It appears the Arima arc Tsuda spoke of a few volumes ago has begun for real this time.
The series has fast-forwarded to senior year for Arima, Miyazawa and company, and there’s a lot of talk about what comes next for our respective characters. Kazuma is still going strong with his band, Tsubasa does modeling work for Kazuma’s group, Maho plans to move on to medical school, Tsubaki and Tonami don’t intend to move on to higher education, and Miyazawa is thinking of going to law school.
A lot of this feels inconsequential, though, as the bulk of this volume reintroduces Arima’s family. Whereas before Arima would just take the abuse and internalize his feelings of worthlessness, now he is 100% more vindictive, and he’s out for revenge. A lot of these chapters depict the abuse he received as a kid – being tied up and left in a basement for his family to find him was particularly disturbing – and juxtapose that with Arima’s accomplishments in the present day.
There’s a particularly harrowing confrontation between them later on in the volume. Arima, just leaving school, encounters two of his relatives, who attempt to apologize for the abuse they helped unleash. They weren’t the true perpetrators, you see; they were pressured into it, and have always felt bad about it. Arima wants nothing of it, though, and strikes one of them plain as day. Since they couldn’t win him over, they promise that he’s got it coming to him.
Additional tension lies in wait as Miyazawa recognizes a change in Arima’s demeanor but can’t figure out what it is. Arima himself won’t tell her what’s bothering him, and Miyazawa being Miyazawa, she’s intuitive enough that she may well start investigating on her own. Not much comes from this plot thread here, but I’m sure it’s setting up for something bigger later on.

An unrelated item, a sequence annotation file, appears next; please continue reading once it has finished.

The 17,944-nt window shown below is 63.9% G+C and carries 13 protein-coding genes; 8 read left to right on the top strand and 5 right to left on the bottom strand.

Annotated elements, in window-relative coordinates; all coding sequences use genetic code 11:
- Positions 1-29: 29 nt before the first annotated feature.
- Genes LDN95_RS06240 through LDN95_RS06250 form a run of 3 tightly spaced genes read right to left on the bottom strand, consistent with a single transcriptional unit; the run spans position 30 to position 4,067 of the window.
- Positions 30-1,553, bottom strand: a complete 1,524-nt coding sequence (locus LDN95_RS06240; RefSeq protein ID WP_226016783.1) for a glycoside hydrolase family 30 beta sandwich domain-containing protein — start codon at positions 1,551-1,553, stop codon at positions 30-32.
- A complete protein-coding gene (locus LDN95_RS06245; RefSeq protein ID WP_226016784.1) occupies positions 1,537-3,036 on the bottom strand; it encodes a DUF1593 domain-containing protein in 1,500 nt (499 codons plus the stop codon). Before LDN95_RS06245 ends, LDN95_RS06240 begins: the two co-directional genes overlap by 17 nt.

I suppose I’m not too shocked about the tone shift present in this new “arc,” as Tsuda put it, but I am surprised Arima’s lack of self-worth has manifested into this internal rage of sorts. It’s not an unwelcome change, though.. there were times in previous volumes that the story was told from Arima’s perspective, but it wasn’t all that compelling. We never know him as well as Yukino, so Yukino’s point of view is deeper and maybe a little more meaningful. To see Arima take on this vindictive mode is a little jarring at first, but I concede that it’s more personality that we’ve had to go off of before.
I’m mostly happy that interactions with side characters is severely limited this time around. Tsubaki, Tonami, Kazuma, Tsubasa, and Maho are not that interesting to be around, and considering they distract from our two leads so often, I often feel cheated out of a good story for all the detours they make. I could barely tolerate the last two volumes, so this is a welcome, sort-of return to form.
Kare Kano was written and illustrated by Tsuda Masami. It was serialized in Hakusensha’s LaLa magazine from 1996 to 2005, and it was later collected in 21 bound volumes. The series was licensed for release in North America by Tokyopop, who released all 21 volumes between 2003 and 2007. This release is now out-of-print.